In April, Janssen said it will rely on Catalent’s Biologics business unit to accelerate availability of segregated manufacturing capacity over coming months to facilitate large-scale commercial manufacturing of the lead vaccine candidate at Catalent’s facility in Bloomington, IN, thorugh a collaboration whose value was not disclosed. Catalent said it plans to hire approximately 300 additional employees at Bloomington for the program starting in July 2020 to meet operational readiness and 24×7 manufacturing schedules by January 2021.

J&J executives told analysts on the company’s quarterly conference call April 14 the company intends to produce between 600 million and 900 million doses of the vaccine by the end of the first quarter of 2021, ramping up to 1 billion doses each year.

In March, J&J said it expected to start Phase I human trials by September for its lead COVID-19 vaccine candidate, and had expanded its vaccine R&D and clinical testing partnership between Janssen and BARDA that is valued at over $1 billion. BARDA has committed more than $456.2 million toward supporting JNJ-78436735, from development through licensure—about half the combined $1 billion-plus committed by BARDA and J&J to development of the vaccine.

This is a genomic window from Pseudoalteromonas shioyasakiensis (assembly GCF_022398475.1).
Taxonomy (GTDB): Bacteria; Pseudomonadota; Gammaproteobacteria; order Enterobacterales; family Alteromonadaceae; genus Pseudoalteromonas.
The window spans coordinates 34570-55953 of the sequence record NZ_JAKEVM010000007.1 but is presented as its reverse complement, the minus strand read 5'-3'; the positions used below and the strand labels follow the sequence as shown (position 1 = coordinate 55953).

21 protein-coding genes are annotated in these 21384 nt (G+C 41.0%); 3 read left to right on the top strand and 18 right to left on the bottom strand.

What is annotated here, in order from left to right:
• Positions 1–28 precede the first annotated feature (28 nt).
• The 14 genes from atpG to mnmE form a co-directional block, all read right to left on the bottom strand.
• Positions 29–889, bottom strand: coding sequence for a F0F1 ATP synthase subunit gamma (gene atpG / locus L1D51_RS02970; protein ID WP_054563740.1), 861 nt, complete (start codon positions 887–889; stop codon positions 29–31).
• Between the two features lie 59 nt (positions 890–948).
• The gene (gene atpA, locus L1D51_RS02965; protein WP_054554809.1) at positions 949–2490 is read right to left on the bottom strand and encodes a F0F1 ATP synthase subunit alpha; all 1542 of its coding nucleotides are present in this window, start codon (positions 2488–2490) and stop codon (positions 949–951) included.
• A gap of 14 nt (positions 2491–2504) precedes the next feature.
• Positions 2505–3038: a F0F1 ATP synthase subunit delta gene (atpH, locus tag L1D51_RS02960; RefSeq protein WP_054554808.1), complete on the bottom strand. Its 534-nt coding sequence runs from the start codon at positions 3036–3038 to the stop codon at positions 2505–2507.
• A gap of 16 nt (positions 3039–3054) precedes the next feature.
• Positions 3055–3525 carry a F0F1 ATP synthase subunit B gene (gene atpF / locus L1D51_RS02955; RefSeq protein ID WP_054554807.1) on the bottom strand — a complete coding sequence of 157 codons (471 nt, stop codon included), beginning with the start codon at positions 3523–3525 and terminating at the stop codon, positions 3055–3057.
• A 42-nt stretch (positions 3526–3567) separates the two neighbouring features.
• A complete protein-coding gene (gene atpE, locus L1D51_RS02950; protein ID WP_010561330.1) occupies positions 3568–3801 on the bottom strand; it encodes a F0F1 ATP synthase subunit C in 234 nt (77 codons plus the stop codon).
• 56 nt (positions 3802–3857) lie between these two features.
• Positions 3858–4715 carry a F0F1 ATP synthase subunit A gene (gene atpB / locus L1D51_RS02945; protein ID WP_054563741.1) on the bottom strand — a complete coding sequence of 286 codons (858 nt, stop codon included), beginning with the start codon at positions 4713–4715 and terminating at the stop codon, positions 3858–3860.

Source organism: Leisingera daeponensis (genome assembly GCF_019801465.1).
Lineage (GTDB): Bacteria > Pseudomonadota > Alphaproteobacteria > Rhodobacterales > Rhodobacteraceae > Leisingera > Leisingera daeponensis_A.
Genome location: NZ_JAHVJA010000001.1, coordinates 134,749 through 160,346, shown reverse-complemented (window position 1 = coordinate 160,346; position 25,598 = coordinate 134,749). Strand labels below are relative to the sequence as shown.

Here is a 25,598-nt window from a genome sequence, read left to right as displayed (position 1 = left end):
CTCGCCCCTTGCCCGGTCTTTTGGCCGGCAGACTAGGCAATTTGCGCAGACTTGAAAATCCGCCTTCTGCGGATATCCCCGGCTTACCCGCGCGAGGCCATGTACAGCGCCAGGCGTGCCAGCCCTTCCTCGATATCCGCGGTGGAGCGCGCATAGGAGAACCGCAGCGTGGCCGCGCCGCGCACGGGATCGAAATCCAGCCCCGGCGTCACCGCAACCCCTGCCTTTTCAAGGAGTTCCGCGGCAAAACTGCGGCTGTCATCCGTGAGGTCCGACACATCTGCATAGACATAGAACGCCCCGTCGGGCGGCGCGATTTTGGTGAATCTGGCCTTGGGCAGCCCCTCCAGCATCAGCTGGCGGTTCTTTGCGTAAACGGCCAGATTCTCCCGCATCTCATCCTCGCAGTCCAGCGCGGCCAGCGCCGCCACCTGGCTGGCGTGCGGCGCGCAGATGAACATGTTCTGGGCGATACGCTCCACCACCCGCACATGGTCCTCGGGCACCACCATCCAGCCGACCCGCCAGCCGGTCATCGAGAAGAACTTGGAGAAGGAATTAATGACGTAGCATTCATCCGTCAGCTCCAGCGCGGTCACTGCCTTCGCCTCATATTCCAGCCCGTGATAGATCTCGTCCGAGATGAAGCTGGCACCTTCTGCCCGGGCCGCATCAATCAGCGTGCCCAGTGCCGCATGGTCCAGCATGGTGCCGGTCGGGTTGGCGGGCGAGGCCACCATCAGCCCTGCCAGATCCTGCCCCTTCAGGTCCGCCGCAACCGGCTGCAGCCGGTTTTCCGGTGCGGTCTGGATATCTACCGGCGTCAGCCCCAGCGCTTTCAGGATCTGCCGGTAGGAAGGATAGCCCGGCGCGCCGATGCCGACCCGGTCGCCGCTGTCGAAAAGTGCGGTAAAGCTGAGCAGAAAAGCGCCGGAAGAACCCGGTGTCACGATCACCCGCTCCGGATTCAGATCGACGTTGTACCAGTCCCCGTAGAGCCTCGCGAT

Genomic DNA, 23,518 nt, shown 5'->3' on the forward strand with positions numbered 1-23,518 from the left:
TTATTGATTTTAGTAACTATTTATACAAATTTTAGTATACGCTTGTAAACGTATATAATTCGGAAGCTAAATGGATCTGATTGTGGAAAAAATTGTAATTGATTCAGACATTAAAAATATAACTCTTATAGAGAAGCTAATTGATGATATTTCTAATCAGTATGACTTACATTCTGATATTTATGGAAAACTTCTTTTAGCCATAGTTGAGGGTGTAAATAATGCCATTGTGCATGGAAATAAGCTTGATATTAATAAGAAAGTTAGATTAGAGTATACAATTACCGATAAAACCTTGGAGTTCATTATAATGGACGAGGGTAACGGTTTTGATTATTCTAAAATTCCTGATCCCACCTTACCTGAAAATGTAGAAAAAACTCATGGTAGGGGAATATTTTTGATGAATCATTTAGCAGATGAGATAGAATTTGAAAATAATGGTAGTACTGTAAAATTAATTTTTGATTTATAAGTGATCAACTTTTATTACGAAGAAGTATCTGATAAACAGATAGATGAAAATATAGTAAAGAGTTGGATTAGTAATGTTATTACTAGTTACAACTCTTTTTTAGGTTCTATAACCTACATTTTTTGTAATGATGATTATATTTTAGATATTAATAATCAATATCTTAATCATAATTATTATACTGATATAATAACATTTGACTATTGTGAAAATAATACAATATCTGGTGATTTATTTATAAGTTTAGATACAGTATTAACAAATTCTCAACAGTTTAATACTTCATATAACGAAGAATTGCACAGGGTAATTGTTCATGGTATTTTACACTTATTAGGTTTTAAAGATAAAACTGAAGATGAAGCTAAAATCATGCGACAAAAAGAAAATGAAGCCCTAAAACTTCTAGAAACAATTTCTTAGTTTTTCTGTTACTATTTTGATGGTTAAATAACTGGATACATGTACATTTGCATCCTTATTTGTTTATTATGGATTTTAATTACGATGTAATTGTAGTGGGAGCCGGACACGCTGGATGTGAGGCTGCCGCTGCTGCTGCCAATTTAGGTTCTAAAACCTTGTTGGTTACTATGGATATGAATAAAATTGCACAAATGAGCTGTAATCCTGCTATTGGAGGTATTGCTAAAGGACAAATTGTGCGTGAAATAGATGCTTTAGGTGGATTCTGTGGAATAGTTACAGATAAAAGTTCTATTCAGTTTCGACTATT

J&J said it aims to have clinical data available by year’s end on the safety and efficacy of its lead COVID-19 vaccine candidate, an accelerated development and testing timeframe it said would allow vaccine availability for emergency use in early 2021. The company anticipates it can have the first batches of a COVID-19 vaccine available for FDA emergency use authorization in early 2021.

J&J has committed to bringing an “affordable” vaccine to the public on a not-for-profit basis for emergency pandemic use.


COVID-19: 300 Candidates and Counting

To navigate through the >300 potential therapeutic and vaccine options for COVID-19, GEN has grouped the candidates into four broad categories based on their developmental and (where applicable) clinical progress:

FRONT RUNNER – the most promising therapeutics/vaccines based on clinical progress, favorable data or both.

DEFINITELY MAYBE – earlier phases with promising partners, or more advanced candidates in development that have generated uneven data

KEEPING AN EYE ON… – interesting technology, attracting notable partners, or both, but preliminary data.

TOO SOON TO TELL – longshots pending additional experimental and/or clinical data.

GEN has also tagged the most common treatment types:

● ANTIVIRAL
● VAX
● ANTIBODY
● RNA